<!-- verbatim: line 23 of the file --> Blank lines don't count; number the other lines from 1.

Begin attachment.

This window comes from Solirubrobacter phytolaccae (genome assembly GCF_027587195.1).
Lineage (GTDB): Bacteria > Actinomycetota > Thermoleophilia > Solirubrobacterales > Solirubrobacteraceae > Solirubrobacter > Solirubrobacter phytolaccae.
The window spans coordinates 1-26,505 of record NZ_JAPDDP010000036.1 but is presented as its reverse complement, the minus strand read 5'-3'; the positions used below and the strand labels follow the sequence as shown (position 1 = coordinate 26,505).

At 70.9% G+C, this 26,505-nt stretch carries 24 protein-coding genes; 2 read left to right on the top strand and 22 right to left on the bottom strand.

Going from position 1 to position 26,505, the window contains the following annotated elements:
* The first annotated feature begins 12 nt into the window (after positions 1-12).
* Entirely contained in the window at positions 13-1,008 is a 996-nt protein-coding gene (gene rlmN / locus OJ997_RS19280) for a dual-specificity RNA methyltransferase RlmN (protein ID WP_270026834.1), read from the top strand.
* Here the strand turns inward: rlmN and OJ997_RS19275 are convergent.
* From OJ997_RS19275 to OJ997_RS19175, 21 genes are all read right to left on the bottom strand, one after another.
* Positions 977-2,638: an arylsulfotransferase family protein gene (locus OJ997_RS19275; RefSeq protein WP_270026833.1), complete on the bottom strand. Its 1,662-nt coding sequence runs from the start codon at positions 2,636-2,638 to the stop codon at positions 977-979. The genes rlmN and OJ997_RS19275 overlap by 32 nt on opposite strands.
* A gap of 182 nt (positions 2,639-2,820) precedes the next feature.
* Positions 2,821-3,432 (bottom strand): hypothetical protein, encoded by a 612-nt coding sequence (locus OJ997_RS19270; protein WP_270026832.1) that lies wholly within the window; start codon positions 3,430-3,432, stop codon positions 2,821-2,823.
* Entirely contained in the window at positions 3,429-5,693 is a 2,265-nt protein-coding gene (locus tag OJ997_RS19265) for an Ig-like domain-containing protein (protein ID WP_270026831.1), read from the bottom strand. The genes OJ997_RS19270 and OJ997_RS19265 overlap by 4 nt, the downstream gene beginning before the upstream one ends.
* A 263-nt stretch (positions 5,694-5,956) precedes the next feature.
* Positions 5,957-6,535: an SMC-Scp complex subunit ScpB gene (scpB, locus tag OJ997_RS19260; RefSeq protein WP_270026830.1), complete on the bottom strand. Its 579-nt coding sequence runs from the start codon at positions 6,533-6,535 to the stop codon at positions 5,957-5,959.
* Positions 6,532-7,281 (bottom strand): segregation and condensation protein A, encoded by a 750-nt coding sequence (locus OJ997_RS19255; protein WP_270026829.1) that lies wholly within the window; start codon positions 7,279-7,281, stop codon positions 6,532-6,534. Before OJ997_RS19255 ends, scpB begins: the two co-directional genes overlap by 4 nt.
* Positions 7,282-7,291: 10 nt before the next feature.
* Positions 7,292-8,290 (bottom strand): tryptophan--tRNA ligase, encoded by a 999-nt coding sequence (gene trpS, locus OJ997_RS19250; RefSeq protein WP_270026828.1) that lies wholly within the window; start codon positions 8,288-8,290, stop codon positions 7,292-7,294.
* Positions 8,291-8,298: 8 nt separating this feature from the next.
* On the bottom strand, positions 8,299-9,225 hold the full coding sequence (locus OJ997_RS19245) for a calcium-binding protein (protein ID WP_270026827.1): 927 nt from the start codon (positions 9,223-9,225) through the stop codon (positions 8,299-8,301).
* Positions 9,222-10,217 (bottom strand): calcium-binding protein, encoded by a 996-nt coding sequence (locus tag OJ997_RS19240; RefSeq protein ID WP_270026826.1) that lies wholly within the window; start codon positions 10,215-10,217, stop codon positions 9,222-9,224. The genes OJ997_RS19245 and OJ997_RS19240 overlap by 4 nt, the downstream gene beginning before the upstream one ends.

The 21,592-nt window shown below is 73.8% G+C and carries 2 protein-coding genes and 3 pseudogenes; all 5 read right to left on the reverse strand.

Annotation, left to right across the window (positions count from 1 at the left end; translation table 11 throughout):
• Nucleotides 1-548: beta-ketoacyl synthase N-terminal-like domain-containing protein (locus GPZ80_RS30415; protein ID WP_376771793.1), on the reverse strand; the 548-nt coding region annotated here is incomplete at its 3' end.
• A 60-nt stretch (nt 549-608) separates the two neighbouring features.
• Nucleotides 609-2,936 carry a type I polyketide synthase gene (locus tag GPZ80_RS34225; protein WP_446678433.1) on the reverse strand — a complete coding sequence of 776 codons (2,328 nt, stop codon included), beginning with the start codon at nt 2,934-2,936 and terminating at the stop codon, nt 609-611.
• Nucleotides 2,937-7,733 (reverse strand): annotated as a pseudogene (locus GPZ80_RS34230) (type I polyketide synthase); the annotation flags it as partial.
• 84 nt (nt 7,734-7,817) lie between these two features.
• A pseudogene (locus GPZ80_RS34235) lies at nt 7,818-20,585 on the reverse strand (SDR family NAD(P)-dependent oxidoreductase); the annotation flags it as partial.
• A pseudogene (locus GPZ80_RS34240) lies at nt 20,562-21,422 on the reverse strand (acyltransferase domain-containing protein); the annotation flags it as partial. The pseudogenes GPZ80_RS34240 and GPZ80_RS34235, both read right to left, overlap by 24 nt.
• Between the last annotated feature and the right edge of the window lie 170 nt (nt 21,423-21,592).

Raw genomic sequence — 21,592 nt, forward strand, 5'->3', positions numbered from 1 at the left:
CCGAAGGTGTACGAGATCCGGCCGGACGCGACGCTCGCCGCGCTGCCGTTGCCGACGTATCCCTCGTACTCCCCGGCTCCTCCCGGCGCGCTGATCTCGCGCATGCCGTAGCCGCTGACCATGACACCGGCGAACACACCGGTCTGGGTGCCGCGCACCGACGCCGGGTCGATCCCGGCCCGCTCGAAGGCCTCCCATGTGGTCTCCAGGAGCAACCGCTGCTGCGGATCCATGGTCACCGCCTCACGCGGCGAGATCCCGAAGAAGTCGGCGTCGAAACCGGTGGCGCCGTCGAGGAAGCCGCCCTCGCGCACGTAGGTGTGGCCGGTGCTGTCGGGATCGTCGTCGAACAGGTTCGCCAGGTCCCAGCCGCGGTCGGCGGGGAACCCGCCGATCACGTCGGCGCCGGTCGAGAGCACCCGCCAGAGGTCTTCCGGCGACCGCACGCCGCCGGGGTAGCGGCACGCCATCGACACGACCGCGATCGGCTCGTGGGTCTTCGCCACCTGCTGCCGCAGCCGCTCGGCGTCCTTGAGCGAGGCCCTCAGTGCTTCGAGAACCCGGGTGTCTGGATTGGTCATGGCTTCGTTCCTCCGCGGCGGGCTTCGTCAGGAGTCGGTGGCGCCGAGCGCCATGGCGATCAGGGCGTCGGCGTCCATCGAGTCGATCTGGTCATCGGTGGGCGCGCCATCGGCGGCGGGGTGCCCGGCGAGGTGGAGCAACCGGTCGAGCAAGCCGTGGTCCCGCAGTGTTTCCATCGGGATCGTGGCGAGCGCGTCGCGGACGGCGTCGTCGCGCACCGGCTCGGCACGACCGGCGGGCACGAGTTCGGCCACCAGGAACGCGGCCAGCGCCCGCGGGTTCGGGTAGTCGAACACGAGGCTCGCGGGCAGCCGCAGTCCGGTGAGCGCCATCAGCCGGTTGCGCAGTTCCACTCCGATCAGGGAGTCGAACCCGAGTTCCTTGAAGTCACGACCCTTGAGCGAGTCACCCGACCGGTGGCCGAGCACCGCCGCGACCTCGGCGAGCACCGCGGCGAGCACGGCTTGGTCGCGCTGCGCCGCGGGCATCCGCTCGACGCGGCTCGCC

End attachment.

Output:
Annotation, left to right across the window (positions count from 1 at the left end; translation table 11 throughout):